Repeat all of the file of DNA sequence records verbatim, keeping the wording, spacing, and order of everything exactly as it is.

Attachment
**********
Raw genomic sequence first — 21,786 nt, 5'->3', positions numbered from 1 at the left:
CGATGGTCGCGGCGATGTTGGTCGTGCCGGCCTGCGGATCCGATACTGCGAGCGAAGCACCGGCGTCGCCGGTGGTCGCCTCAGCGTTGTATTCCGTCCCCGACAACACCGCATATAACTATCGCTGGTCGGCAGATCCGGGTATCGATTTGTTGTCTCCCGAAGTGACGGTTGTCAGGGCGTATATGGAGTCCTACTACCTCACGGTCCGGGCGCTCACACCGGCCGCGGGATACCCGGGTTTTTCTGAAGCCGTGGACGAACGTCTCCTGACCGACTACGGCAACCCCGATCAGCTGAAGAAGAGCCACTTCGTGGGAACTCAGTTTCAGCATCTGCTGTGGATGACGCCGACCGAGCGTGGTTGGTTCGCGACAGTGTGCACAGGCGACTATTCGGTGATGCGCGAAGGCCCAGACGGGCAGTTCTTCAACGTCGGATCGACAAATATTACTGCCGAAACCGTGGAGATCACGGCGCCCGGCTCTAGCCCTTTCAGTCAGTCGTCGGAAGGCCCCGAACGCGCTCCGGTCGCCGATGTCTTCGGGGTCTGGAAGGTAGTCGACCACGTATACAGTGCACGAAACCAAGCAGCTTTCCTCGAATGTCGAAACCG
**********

Raw genomic sequence first — 21,786 nt, 5'->3', positions numbered from 1 at the left:
CGATGGTCGCGGCGATGTTGGTCGTGCCGGCCTGCGGATCCGATACTGCGAGCGAAGCACCGGCGTCGCCGGTGGTCGCCTCAGCGTTGTATTCCGTCCCCGACAACACCGCATATAACTATCGCTGGTCGGCAGATCCGGGTATCGATTTGTTGTCTCCCGAAGTGACGGTTGTCAGGGCGTATATGGAGTCCTACTACCTCACGGTCCGGGCGCTCACACCGGCCGCGGGATACCCGGGTTTTTCTGAAGCCGTGGACGAACGTCTCCTGACCGACTACGGCAACCCCGATCAGCTGAAGAAGAGCCACTTCGTGGGAACTCAGTTTCAGCATCTGCTGTGGATGACGCCGACCGAGCGTGGTTGGTTCGCGACAGTGTGCACAGGCGACTATTCGGTGATGCGCGAAGGCCCAGACGGGCAGTTCTTCAACGTCGGATCGACAAATATTACTGCCGAAACCGTGGAGATCACGGCGCCCGGCTCTAGCCCTTTCAGTCAGTCGTCGGAAGGCCCCGAACGCGCTCCGGTCGCCGATGTCTTCGGGGTCTGGAAGGTAGTCGACCACGTATACAGTGCACGAAACCAAGCAGCTTTCCTCGAATGTCGAAACCG